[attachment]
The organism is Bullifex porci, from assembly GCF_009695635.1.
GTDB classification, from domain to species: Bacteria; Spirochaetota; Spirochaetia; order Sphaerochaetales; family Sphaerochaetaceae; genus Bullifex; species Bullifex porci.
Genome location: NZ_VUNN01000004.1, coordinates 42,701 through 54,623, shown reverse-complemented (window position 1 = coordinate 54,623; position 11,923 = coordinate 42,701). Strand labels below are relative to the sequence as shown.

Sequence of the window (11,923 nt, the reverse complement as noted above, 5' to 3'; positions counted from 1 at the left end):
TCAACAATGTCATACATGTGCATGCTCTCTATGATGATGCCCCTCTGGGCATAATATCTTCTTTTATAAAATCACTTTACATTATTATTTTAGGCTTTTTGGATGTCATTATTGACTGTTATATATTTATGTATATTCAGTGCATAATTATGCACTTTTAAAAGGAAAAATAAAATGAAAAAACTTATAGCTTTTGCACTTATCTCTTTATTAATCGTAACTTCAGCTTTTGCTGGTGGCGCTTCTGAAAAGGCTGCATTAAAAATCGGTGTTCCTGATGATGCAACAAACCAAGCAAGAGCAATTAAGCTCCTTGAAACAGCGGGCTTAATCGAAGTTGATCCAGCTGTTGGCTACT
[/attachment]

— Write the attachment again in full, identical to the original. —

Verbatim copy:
The organism is Bullifex porci, from assembly GCF_009695635.1.
GTDB classification, from domain to species: Bacteria; Spirochaetota; Spirochaetia; order Sphaerochaetales; family Sphaerochaetaceae; genus Bullifex; species Bullifex porci.
Genome location: NZ_VUNN01000004.1, coordinates 42,701 through 54,623, shown reverse-complemented (window position 1 = coordinate 54,623; position 11,923 = coordinate 42,701). Strand labels below are relative to the sequence as shown.

Sequence of the window (11,923 nt, the reverse complement as noted above, 5' to 3'; positions counted from 1 at the left end):
TCAACAATGTCATACATGTGCATGCTCTCTATGATGATGCCCCTCTGGGCATAATATCTTCTTTTATAAAATCACTTTACATTATTATTTTAGGCTTTTTGGATGTCATTATTGACTGTTATATATTTATGTATATTCAGTGCATAATTATGCACTTTTAAAAGGAAAAATAAAATGAAAAAACTTATAGCTTTTGCACTTATCTCTTTATTAATCGTAACTTCAGCTTTTGCTGGTGGCGCTTCTGAAAAGGCTGCATTAAAAATCGGTGTTCCTGATGATGCAACAAACCAAGCAAGAGCAATTAAGCTCCTTGAAACAGCGGGCTTAATCGAAGTTGATCCAGCTGTTGGCTACT